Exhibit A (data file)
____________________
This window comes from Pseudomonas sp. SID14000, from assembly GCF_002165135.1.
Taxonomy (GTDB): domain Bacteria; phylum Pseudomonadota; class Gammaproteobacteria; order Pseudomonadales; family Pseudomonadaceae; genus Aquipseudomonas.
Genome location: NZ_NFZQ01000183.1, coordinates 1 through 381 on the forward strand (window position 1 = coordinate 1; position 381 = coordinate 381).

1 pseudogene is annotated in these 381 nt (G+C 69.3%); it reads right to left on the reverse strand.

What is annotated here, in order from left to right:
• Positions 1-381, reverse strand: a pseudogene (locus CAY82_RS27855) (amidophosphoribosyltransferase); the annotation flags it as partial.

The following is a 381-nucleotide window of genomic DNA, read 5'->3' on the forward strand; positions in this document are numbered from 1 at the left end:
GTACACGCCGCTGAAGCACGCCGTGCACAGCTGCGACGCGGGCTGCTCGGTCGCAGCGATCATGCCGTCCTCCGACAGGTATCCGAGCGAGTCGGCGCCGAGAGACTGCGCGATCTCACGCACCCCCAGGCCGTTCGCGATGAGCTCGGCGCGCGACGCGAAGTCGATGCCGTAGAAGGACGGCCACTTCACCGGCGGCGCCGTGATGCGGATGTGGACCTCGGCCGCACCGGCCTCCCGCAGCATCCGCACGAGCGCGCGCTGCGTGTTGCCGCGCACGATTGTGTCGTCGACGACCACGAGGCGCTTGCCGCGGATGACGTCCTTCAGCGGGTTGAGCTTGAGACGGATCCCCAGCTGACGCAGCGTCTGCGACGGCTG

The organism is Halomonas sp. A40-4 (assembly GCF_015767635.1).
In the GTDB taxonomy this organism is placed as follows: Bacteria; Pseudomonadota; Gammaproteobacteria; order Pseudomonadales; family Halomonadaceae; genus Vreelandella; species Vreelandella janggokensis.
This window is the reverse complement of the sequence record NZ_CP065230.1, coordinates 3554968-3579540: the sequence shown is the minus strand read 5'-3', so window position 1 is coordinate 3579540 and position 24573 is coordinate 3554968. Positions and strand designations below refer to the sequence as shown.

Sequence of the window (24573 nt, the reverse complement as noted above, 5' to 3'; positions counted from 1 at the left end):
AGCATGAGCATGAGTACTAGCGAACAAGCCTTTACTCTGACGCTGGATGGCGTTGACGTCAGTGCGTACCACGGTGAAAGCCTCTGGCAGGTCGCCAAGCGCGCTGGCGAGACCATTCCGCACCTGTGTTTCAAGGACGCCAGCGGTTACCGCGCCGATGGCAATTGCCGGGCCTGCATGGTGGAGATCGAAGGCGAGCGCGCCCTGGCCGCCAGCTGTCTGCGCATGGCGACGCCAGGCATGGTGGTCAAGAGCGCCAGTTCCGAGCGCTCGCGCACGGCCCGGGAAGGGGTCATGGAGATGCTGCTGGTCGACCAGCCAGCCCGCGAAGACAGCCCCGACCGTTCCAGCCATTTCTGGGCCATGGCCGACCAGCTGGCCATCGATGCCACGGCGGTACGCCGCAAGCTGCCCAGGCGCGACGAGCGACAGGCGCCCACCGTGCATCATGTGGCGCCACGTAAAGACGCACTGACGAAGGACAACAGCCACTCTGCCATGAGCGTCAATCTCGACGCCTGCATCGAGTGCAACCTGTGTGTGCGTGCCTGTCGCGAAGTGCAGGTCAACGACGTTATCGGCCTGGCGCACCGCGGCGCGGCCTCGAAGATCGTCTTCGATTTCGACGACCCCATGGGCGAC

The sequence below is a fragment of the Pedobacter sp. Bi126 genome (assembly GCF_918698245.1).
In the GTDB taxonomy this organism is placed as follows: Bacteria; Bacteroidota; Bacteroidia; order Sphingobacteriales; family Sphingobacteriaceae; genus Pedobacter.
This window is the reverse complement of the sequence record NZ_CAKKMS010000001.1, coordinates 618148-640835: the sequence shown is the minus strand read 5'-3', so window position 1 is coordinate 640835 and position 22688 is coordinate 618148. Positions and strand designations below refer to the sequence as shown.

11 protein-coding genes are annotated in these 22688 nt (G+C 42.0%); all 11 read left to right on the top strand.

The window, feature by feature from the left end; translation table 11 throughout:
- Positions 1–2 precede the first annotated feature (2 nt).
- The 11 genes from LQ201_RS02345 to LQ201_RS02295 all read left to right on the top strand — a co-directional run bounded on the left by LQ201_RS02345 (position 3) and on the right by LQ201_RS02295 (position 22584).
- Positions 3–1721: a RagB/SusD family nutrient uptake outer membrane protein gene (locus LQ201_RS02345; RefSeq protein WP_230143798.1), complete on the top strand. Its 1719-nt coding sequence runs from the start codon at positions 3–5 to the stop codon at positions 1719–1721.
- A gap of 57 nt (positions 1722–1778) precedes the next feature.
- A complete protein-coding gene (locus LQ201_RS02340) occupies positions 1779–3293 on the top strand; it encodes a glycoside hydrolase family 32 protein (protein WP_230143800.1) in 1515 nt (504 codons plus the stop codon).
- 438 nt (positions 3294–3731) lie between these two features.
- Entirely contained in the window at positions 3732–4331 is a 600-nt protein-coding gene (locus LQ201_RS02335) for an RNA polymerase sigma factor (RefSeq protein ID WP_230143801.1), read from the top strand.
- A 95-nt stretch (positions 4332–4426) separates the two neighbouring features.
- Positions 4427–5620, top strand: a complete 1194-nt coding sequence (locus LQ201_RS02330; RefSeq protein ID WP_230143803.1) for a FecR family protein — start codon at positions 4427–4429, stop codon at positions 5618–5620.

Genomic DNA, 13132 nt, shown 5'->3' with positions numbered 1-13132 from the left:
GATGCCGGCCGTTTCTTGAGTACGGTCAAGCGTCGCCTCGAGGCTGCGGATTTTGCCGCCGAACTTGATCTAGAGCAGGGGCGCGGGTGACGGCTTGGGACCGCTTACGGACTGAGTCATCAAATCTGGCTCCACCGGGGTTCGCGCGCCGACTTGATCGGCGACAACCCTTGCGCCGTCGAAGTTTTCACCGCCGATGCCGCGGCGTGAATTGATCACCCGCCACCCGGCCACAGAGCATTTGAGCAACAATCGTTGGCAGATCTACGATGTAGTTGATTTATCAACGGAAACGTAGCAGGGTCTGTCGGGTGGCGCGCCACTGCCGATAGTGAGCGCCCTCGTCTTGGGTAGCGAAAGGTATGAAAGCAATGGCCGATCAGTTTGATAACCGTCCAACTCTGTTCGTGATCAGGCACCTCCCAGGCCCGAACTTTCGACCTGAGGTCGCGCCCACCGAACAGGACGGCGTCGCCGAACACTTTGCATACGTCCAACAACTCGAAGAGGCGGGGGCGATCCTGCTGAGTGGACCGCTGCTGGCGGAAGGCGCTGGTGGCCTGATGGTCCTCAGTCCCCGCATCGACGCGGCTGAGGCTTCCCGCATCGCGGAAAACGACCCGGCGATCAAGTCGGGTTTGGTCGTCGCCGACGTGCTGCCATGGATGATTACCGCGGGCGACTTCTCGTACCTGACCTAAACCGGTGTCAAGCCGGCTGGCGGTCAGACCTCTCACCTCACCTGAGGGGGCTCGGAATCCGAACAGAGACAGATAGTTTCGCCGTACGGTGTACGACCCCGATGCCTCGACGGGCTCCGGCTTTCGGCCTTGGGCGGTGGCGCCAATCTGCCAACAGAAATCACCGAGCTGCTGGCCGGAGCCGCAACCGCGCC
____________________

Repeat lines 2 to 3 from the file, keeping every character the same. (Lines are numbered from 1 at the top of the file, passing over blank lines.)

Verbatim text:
Taxonomy (GTDB): domain Bacteria; phylum Pseudomonadota; class Gammaproteobacteria; order Pseudomonadales; family Pseudomonadaceae; genus Aquipseudomonas.
Genome location: NZ_NFZQ01000183.1, coordinates 1 through 381 on the forward strand (window position 1 = coordinate 1; position 381 = coordinate 381).